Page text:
Dutch data privacy campaigner Marleen Stikker had a revelation of the ‘Big Brother’ potential of digital technologies in 1994, just ten years after the iconic date of Orwell’s 1984. As a founder of Digital City – Europe’s first virtual community – Stikker was offered a demonstration of the dark side of what were then emerging technologies.
While many of Europe’s CIO community will have been at the Gartner Symposium/ITXpo event in Barcelona last week, to find out how to gain a competitive advantage, the answer may have been staring them in the face all along.
According to Phil Lam, founder of Lam Advisory, GDPR itself is a real opportunity for businesses to go beyond the minimum regulation and offer the highest levels of security and privacy as a way of drumming up new business.
“If companies consider privacy not just as a way to meet some new regulation, but as a way to differentiate themselves from competitors, that could give them an advantage in winning and retaining customers,” he told Computer Weekly’s Warwick Ashford.
“We need to communicate this value to provide an incentive for organisations to do more than they are doing, and to do more than the law demands,” continued Lam, who also served the Obama administration.
Anything you can do…
And if best practice in data management can give a competitive edge, then why shouldn’t countries outside the EU adopt GDPR? That’s the question asked by Pete Zimmerman, SVP, Service Delivery and Operations at Sonian.
Writing for Information Age, he argues that with cyberattacks only getting worse, and with the lack of any one unified law that enshrines the protection of personal data, that it makes perfect sense for the US to adopt the standards laid out by GDPR. He even thinks it may become an election issue next year, forcing some action to be taken.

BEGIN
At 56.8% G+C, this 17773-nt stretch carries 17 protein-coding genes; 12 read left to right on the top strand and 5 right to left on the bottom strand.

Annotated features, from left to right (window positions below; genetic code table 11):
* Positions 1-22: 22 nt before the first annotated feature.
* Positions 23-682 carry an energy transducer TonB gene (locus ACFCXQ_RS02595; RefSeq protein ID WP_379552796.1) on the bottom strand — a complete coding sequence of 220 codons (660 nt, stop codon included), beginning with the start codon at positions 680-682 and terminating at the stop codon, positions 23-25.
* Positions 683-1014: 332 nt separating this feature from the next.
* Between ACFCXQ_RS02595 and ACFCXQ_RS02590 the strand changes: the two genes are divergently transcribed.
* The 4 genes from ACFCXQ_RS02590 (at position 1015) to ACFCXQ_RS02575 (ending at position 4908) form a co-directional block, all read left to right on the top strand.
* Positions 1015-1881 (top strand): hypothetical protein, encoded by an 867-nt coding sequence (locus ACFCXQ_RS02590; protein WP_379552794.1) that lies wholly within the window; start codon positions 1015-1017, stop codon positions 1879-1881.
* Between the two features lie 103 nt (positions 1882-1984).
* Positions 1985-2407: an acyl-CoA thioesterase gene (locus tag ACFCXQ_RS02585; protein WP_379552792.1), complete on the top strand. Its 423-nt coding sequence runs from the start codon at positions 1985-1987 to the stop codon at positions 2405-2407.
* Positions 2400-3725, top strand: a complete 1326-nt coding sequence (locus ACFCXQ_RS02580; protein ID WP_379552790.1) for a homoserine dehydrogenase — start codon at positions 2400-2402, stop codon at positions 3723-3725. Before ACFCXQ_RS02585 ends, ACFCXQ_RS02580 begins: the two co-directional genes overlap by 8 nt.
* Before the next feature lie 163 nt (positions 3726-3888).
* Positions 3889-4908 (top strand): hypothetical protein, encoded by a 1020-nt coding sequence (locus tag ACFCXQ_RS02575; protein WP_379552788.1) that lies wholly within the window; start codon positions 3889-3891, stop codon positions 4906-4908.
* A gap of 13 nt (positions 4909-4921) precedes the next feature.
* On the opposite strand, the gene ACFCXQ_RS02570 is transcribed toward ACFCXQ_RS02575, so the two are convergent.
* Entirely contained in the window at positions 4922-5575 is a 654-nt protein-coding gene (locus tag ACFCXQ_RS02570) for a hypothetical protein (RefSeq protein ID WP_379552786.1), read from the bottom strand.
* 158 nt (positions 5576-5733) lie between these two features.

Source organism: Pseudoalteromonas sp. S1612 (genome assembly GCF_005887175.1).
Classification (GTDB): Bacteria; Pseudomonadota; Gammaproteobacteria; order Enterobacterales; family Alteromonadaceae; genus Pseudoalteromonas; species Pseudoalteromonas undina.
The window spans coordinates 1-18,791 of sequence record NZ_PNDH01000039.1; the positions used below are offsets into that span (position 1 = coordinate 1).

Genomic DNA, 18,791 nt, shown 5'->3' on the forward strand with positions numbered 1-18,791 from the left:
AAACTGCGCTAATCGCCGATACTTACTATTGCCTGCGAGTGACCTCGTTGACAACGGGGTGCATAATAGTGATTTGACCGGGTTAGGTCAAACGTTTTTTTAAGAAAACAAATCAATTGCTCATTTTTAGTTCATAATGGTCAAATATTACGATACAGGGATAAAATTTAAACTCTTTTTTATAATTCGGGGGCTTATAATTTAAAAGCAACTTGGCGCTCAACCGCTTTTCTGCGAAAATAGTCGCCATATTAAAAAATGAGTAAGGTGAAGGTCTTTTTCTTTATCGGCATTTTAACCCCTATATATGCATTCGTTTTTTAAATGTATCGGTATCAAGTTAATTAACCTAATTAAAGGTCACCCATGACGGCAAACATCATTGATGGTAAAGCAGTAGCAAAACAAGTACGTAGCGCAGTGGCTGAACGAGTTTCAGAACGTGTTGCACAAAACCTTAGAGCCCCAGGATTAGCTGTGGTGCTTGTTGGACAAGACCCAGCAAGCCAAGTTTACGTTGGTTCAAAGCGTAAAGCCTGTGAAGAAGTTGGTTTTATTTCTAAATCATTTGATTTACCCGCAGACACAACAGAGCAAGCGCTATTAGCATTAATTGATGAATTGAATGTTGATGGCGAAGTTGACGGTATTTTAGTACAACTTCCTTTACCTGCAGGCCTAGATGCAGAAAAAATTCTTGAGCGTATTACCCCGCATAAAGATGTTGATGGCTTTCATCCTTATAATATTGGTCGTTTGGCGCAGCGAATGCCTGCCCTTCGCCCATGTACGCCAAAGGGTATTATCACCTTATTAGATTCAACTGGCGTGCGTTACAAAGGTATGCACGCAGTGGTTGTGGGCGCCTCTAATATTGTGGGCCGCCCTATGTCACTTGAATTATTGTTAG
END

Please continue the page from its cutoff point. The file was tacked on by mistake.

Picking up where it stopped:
“2018 represents another election cycle in the US, with GDPR implementation right in the middle of primary season,” says Zimmerman. “This presents a huge opportunity for lawmakers to take action and make personal data regulation a priority in their campaigns. This dogged focus on data privacy could set them apart from their competitors, but more importantly, get the wheels in motion for legislation that can actually protect consumer data in the US in a period when cybercrime is becoming increasingly more severe.”
Big Blue leaves it up to you
While US citizens might not be afforded the protections granted by GDPR, it doesn’t quite let American vendors off the hook. Which is why IBM must be trying to put it beyond all doubt where EU data sits; and who can access it.
ZDNet’s Steve Ranger reports that: “the company will implement new controls so that access to customer data in its Frankfurt data centre is controlled by EU-based IBM employees only. EU-based staff will also review and approve all changes from non-EU based employees that could affect clients’ data.”
In order to give its customers more control over their data, IBM will also allow the encryption of data on its servers with keys not held by the company. This means that the customer should be the only one capable of decrypting the data, potentially protecting the US firm from any breaches in relation to GDPR.
“Encrypting data enables clients to store their data in the cloud and protect it from theft and compromise. Since the keys remain in possession of the customer, the data is protected from cloud service providers as well as from other users,” said Sebastian Krause, GM of IBM Cloud Europe.
It goes without saying that, along with protecting your documents and securing your printer, encryption of data is an important part of any GDPR implementation strategy. For more information on the steps you can take to ready your organisation for GDPR, download our whitepaper here.